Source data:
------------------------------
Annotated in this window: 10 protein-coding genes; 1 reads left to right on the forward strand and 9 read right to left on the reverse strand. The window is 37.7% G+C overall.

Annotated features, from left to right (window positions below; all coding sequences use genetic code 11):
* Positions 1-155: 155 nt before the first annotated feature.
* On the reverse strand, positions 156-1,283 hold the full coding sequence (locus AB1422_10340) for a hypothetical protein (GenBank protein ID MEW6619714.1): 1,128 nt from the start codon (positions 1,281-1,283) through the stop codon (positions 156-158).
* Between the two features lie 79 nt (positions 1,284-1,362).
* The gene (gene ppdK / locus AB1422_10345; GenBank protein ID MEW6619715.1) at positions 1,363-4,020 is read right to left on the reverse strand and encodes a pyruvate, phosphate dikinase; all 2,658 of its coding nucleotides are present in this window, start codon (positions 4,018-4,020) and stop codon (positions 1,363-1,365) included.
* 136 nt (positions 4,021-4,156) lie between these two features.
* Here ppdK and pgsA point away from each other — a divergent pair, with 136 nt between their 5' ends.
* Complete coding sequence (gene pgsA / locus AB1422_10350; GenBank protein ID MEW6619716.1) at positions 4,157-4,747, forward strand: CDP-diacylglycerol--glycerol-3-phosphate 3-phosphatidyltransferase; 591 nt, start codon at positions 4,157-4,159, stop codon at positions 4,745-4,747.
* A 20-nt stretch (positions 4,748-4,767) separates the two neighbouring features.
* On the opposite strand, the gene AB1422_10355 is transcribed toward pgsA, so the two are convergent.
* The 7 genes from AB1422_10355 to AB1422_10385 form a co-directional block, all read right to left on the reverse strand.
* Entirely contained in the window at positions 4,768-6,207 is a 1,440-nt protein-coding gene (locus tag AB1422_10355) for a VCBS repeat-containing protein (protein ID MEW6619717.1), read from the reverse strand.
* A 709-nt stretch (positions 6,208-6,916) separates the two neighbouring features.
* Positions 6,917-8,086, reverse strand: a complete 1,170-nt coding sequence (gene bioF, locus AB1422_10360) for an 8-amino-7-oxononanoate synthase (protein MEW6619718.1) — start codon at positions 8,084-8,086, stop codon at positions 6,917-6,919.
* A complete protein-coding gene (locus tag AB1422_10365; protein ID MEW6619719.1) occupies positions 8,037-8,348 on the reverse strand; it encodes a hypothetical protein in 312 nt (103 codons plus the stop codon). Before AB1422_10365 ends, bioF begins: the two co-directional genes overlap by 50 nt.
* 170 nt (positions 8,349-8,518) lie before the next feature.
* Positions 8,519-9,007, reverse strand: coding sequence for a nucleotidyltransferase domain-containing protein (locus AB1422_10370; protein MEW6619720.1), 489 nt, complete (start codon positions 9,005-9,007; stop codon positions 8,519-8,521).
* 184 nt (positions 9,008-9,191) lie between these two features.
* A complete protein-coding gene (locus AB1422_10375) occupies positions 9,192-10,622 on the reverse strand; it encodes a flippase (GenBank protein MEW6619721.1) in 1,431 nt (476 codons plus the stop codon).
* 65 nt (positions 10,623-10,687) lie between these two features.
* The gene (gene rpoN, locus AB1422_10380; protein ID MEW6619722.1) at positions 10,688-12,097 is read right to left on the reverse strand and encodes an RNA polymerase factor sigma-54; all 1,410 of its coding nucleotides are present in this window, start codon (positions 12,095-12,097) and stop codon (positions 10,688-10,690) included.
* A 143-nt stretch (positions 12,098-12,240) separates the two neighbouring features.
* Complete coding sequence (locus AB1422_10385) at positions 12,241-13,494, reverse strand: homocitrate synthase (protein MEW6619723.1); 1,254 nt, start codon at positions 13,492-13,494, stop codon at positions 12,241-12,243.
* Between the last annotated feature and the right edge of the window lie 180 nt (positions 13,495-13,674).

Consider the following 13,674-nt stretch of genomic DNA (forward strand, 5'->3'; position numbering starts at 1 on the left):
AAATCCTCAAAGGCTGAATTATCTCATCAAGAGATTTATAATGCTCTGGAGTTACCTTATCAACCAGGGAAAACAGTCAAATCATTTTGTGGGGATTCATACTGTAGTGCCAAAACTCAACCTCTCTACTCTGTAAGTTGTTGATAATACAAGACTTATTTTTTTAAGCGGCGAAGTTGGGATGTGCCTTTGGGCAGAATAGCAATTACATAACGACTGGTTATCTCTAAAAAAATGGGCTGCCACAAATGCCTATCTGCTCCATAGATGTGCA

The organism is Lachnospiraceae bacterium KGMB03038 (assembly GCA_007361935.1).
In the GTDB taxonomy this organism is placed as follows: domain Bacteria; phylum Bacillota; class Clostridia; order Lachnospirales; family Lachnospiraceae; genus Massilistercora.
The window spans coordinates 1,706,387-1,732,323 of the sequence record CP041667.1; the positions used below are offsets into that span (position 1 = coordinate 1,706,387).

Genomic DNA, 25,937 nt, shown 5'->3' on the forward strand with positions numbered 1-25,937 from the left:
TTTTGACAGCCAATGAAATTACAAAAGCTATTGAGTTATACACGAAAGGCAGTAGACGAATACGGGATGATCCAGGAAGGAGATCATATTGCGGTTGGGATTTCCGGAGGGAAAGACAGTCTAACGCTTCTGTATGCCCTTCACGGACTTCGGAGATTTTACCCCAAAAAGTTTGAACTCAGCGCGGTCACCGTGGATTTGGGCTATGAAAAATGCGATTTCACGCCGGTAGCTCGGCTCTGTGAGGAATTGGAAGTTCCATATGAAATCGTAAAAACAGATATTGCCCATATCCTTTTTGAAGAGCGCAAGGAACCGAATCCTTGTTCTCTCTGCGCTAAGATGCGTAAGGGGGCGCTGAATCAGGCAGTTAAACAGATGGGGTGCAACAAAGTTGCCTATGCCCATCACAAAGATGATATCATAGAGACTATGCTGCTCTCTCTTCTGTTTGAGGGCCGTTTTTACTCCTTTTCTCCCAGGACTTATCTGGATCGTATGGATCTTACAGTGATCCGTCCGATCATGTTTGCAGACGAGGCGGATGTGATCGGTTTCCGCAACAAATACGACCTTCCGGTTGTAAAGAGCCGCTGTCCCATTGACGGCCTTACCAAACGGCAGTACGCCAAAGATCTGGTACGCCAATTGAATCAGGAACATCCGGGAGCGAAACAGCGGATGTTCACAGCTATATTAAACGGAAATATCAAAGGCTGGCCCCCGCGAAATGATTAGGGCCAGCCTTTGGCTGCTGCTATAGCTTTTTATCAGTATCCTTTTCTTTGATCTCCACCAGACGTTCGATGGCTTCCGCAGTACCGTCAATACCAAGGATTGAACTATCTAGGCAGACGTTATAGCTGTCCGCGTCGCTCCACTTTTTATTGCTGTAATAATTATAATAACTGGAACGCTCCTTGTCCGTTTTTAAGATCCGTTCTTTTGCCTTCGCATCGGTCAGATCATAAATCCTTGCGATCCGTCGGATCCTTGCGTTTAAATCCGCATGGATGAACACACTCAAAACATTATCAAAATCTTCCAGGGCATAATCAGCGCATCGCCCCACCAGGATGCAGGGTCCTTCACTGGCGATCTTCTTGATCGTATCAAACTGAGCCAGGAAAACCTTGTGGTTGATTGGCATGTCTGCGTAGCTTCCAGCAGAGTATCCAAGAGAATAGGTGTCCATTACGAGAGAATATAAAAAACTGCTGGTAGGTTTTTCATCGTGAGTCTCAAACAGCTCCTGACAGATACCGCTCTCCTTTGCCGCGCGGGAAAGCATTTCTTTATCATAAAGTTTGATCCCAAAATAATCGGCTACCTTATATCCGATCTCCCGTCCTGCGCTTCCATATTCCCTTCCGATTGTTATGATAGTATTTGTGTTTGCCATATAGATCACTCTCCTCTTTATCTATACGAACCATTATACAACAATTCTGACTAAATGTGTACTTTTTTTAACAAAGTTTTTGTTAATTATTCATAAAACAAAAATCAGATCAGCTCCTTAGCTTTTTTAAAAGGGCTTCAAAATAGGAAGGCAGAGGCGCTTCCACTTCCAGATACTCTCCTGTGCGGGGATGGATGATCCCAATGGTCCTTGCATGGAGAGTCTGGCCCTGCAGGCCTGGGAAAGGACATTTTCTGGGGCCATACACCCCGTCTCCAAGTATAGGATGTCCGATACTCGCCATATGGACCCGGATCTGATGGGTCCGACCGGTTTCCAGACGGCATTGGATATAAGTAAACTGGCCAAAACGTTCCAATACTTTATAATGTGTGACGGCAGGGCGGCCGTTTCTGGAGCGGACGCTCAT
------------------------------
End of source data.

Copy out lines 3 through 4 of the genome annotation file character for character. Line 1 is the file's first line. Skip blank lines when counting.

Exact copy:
* Positions 1-155: 155 nt before the first annotated feature.
* On the reverse strand, positions 156-1,283 hold the full coding sequence (locus AB1422_10340) for a hypothetical protein (GenBank protein ID MEW6619714.1): 1,128 nt from the start codon (positions 1,281-1,283) through the stop codon (positions 156-158).